and `Y`

variables of the original data, we have columns like `.fitted`

(value of Y predicted by the model for the corresponding value of X), `.resid`

(difference between the actual Y and the predicted value), and a variety of other information for evalulating model uncertainty.

One thing we can do with this “augmented” data frame is to use it to better visualize and explore the model. For example, if we wanted to generate a figure highlighting the deviations from the model using vertical lines emanating from the regression line, we could do something like this:

```
ggplot(df.xy.augmented, aes(X, Y)) +
geom_point() + geom_smooth(method="lm", color="red",se=FALSE) +
geom_segment(aes(xend = X, yend = .fitted), linetype="dashed")
```

An another example, we can recreate our residual plot using the augmented data frame as so:

### 22.10.3 `broom::glance`

`glance()`

provides summary information about the goodness of fit of the model. Most relevant for our current discussion is the column giving the coefficient of determination (`r.squared`

):

## 22.11 Example: Predicting lion age based on nose color

Having walked through a simulation example, let’s now turn to a real world data set. A study by Whitman et al. (2004) showed that the amount of black coloring on the nose of male lions increases with age, and suggested that this might be used to estimate the age of unknown lions. To establish the relationship between these variables they measured the black coloring on the noses of male lions of known age (represented as a proportion), giving the bivariate relationship (and fitted model) shown below:

```
lions <- read_csv("https://github.com/bio304-class/bio304-course-notes/raw/master/datasets/ABD-lion-noses.csv")
ggplot(lions, aes(x = proportionBlack, y = ageInYears)) +
geom_point() +
geom_smooth(method="lm", color = 'red')
```

By eye, the linear model looks like a pretty good fit. Let’s take a look at the quantitative values of the regression model, using the various Broom functions to produce nice output.

```
lion.model <- lm(ageInYears ~ proportionBlack, data = lions)
tidy(lion.model)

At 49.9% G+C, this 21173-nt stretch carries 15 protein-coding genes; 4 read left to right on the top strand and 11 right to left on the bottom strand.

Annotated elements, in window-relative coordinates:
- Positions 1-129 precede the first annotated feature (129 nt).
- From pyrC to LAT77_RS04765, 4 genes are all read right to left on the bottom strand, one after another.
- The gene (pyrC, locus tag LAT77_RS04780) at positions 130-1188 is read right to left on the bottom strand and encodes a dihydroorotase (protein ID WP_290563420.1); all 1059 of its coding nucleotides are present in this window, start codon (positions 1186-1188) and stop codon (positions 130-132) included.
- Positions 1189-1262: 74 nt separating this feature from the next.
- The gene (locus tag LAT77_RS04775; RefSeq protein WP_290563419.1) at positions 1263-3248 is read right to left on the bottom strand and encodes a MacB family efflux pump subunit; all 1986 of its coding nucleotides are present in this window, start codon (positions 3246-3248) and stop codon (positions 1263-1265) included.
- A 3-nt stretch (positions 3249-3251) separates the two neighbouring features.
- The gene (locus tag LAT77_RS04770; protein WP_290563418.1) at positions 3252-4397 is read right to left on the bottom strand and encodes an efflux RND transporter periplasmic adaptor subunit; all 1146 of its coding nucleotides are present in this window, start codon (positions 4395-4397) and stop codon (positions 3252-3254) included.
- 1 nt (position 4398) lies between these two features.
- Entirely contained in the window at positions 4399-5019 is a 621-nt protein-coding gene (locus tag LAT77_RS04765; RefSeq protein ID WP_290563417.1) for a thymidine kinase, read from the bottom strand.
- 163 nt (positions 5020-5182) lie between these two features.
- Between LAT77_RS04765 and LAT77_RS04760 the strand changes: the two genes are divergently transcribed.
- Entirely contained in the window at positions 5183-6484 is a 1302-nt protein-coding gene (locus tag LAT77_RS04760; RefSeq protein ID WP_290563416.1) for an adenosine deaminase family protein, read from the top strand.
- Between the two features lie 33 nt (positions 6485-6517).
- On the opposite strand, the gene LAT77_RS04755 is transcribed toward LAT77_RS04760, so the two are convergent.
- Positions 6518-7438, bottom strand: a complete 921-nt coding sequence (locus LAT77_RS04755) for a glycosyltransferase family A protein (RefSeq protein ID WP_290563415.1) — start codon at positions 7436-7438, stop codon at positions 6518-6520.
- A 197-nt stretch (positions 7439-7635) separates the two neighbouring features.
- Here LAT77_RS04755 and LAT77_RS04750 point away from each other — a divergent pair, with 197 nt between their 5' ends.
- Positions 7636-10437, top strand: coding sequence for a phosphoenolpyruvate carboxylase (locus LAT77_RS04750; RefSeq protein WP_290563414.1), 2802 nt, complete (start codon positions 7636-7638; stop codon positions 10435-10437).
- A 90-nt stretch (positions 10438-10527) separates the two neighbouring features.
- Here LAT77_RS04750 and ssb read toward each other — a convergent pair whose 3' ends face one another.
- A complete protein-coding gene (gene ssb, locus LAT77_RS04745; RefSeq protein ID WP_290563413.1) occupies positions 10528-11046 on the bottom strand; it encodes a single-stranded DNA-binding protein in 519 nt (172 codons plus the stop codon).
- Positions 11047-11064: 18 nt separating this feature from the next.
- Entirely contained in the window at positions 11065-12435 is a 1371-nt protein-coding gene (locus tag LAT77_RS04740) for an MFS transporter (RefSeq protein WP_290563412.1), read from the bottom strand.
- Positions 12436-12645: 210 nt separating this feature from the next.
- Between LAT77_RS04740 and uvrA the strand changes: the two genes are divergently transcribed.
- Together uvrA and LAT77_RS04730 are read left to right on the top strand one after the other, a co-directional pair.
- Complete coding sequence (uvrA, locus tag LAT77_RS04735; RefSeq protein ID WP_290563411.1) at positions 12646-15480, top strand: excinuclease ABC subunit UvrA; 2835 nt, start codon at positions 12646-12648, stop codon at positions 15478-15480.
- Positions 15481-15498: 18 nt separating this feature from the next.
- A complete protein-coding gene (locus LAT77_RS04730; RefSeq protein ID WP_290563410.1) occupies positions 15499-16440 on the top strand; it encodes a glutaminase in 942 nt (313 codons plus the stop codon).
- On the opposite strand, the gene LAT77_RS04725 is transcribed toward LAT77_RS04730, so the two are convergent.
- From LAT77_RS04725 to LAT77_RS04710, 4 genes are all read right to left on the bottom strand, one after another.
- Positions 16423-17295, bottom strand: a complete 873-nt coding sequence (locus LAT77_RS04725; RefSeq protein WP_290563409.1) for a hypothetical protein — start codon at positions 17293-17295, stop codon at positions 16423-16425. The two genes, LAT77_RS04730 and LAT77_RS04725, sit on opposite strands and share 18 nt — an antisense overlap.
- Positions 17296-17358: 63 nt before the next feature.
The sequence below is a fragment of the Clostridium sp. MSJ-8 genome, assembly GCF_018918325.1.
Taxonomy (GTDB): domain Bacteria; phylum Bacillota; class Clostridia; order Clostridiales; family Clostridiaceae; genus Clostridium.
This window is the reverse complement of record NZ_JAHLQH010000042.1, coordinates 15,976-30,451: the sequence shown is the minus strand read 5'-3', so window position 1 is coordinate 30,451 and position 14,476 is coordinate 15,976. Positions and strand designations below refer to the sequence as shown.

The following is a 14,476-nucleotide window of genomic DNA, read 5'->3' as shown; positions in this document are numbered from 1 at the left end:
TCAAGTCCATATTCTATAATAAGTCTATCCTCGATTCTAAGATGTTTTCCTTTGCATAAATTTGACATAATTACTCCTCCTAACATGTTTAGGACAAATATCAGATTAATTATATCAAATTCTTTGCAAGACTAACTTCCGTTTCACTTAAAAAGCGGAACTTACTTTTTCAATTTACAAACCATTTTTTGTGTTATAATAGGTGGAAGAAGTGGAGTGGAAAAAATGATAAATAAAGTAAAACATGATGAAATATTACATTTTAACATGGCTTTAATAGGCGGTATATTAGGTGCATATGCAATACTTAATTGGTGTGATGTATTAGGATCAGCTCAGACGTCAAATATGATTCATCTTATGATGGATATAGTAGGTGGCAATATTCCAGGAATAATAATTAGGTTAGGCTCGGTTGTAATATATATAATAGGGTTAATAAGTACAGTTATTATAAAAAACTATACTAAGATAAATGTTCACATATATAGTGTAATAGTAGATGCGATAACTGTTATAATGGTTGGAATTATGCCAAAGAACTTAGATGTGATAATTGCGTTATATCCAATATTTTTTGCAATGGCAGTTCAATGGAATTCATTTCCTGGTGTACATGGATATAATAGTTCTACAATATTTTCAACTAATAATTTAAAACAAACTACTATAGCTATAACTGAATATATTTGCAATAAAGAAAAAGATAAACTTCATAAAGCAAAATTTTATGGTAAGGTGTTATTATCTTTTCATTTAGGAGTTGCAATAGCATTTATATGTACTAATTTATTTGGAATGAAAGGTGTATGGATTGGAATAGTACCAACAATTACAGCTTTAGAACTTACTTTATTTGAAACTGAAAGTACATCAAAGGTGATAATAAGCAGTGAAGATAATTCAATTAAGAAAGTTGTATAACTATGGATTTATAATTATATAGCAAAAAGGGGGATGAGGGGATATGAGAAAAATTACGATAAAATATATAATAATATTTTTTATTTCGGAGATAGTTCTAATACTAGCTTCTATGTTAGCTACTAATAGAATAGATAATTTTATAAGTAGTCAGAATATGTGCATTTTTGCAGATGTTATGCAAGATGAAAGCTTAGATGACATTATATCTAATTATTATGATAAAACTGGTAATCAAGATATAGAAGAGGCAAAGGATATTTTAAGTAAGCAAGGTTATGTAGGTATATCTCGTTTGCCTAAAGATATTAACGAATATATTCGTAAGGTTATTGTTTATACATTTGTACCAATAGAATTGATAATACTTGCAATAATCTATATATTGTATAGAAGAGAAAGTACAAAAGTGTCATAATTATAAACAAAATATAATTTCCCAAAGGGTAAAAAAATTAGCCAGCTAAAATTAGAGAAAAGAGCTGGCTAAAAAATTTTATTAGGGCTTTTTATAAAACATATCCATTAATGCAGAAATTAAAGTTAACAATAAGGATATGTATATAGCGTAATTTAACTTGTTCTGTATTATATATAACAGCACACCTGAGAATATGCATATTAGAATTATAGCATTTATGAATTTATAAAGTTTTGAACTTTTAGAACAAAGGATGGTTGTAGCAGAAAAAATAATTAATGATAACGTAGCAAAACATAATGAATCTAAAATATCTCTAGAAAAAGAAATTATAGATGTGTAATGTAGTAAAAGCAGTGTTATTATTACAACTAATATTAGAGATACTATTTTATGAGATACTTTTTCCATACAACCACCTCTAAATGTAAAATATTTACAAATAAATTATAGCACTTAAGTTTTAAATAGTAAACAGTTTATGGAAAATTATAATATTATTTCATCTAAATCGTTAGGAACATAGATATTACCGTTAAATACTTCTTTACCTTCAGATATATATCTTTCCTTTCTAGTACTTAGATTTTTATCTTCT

#> # A tibble: 2 x 5
#> term estimate std.error statistic p.value
#> <chr> <dbl> <dbl> <dbl> <dbl>
#> 1 (Intercept) 0.8790 0.5688 1.545 0.1328
#> 2 proportionBlack 10.65 1.510 7.053 0.00000007677
```

```
glance(lion.model)
#> # A tibble: 1 x 11
#> r.squared adj.r.squared sigma statistic p.value df logLik AIC BIC
#> * <dbl> <dbl> <dbl> <dbl> <dbl> <int> <dbl> <dbl> <dbl>
#> 1 0.6238 0.6113 1.669 49.75 7.677e-8 2 -60.76 127.5 131.9
#> # ... with 2 more variables: deviance <dbl>, df.residual <int>
```

We then augment our data set with information from the model fit and plot a residual plot:

```
lions.augmented <- augment(lion.model, lions)
ggplot(lions.augmented, aes(proportionBlack, .resid)) +
geom_point() +
geom_hline(yintercept = 0, color="firebrick", linetype="dashed")
```

From this plot, there may be some indication of greater variance of residuals for larger values of the predictor variable.

Let’s check how normal the residuals look using a QQ-plot. Here we construct the QQ-plot using “standardized residuals” which are just z-scores for the residuals.

Based on the QQ-plot, the residuals seem to diverge somewhat from a normal distirbution, as there’s noticeable curvature in the QQ-plot. When we test for the normality of the residuals using Shapiro-Wilk’s test for normality, we fail to reject the null hypothesis of normality at a significance threshold of \(\alpha=0.05\):

```
shapiro.test(lions.augmented$.resid)
#>
#> Shapiro-Wilk normality test
#>
#> data: lions.augmented$.resid
#> W = 0.93879, p-value = 0.0692
```

Even though we failed to reject the null hypothesis of normality for the residuals, but the P-value is very close to significance, suggesting some caution in applying the linear model.